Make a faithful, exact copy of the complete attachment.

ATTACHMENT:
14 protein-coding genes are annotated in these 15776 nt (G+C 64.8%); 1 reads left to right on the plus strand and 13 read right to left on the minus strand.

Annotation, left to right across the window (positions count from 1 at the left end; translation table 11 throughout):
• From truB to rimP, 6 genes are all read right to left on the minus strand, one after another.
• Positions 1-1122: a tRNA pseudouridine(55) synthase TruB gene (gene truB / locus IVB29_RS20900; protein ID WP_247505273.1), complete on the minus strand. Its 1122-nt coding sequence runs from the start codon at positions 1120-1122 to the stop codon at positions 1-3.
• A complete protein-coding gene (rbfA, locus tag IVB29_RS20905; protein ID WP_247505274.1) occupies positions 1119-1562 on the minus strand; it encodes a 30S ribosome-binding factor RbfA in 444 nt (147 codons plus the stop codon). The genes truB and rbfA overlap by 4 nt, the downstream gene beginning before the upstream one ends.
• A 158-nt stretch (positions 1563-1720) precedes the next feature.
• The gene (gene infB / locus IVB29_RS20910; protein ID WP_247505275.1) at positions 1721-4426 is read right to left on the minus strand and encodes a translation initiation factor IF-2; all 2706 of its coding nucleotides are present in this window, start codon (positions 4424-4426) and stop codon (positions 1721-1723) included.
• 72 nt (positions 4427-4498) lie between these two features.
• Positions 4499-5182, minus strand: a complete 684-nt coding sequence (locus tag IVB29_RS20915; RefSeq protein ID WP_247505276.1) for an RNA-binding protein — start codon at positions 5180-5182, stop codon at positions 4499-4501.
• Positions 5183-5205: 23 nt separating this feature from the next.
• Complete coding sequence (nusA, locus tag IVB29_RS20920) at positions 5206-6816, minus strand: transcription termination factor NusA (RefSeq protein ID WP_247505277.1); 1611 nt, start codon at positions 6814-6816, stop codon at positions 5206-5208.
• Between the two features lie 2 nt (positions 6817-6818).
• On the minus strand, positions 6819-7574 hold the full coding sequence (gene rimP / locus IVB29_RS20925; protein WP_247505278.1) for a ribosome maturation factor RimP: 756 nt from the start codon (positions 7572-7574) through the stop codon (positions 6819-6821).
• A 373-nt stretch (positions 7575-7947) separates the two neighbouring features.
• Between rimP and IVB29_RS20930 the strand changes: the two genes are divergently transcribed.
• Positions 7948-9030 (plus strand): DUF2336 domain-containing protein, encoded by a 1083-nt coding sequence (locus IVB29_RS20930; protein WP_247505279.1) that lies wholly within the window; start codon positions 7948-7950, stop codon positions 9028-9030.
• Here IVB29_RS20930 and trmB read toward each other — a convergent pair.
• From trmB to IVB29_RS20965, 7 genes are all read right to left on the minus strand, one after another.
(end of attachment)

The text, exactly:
14 protein-coding genes are annotated in these 15776 nt (G+C 64.8%); 1 reads left to right on the plus strand and 13 read right to left on the minus strand.

Annotation, left to right across the window (positions count from 1 at the left end; translation table 11 throughout):
• From truB to rimP, 6 genes are all read right to left on the minus strand, one after another.
• Positions 1-1122: a tRNA pseudouridine(55) synthase TruB gene (gene truB / locus IVB29_RS20900; protein ID WP_247505273.1), complete on the minus strand. Its 1122-nt coding sequence runs from the start codon at positions 1120-1122 to the stop codon at positions 1-3.
• A complete protein-coding gene (rbfA, locus tag IVB29_RS20905; protein ID WP_247505274.1) occupies positions 1119-1562 on the minus strand; it encodes a 30S ribosome-binding factor RbfA in 444 nt (147 codons plus the stop codon). The genes truB and rbfA overlap by 4 nt, the downstream gene beginning before the upstream one ends.
• A 158-nt stretch (positions 1563-1720) precedes the next feature.
• The gene (gene infB / locus IVB29_RS20910; protein ID WP_247505275.1) at positions 1721-4426 is read right to left on the minus strand and encodes a translation initiation factor IF-2; all 2706 of its coding nucleotides are present in this window, start codon (positions 4424-4426) and stop codon (positions 1721-1723) included.
• 72 nt (positions 4427-4498) lie between these two features.
• Positions 4499-5182, minus strand: a complete 684-nt coding sequence (locus tag IVB29_RS20915; RefSeq protein ID WP_247505276.1) for an RNA-binding protein — start codon at positions 5180-5182, stop codon at positions 4499-4501.
• Positions 5183-5205: 23 nt separating this feature from the next.
• Complete coding sequence (nusA, locus tag IVB29_RS20920) at positions 5206-6816, minus strand: transcription termination factor NusA (RefSeq protein ID WP_247505277.1); 1611 nt, start codon at positions 6814-6816, stop codon at positions 5206-5208.
• Between the two features lie 2 nt (positions 6817-6818).
• On the minus strand, positions 6819-7574 hold the full coding sequence (gene rimP / locus IVB29_RS20925; protein WP_247505278.1) for a ribosome maturation factor RimP: 756 nt from the start codon (positions 7572-7574) through the stop codon (positions 6819-6821).
• A 373-nt stretch (positions 7575-7947) separates the two neighbouring features.
• Between rimP and IVB29_RS20930 the strand changes: the two genes are divergently transcribed.
• Positions 7948-9030 (plus strand): DUF2336 domain-containing protein, encoded by a 1083-nt coding sequence (locus IVB29_RS20930; protein WP_247505279.1) that lies wholly within the window; start codon positions 7948-7950, stop codon positions 9028-9030.
• Here IVB29_RS20930 and trmB read toward each other — a convergent pair.
• From trmB to IVB29_RS20965, 7 genes are all read right to left on the minus strand, one after another.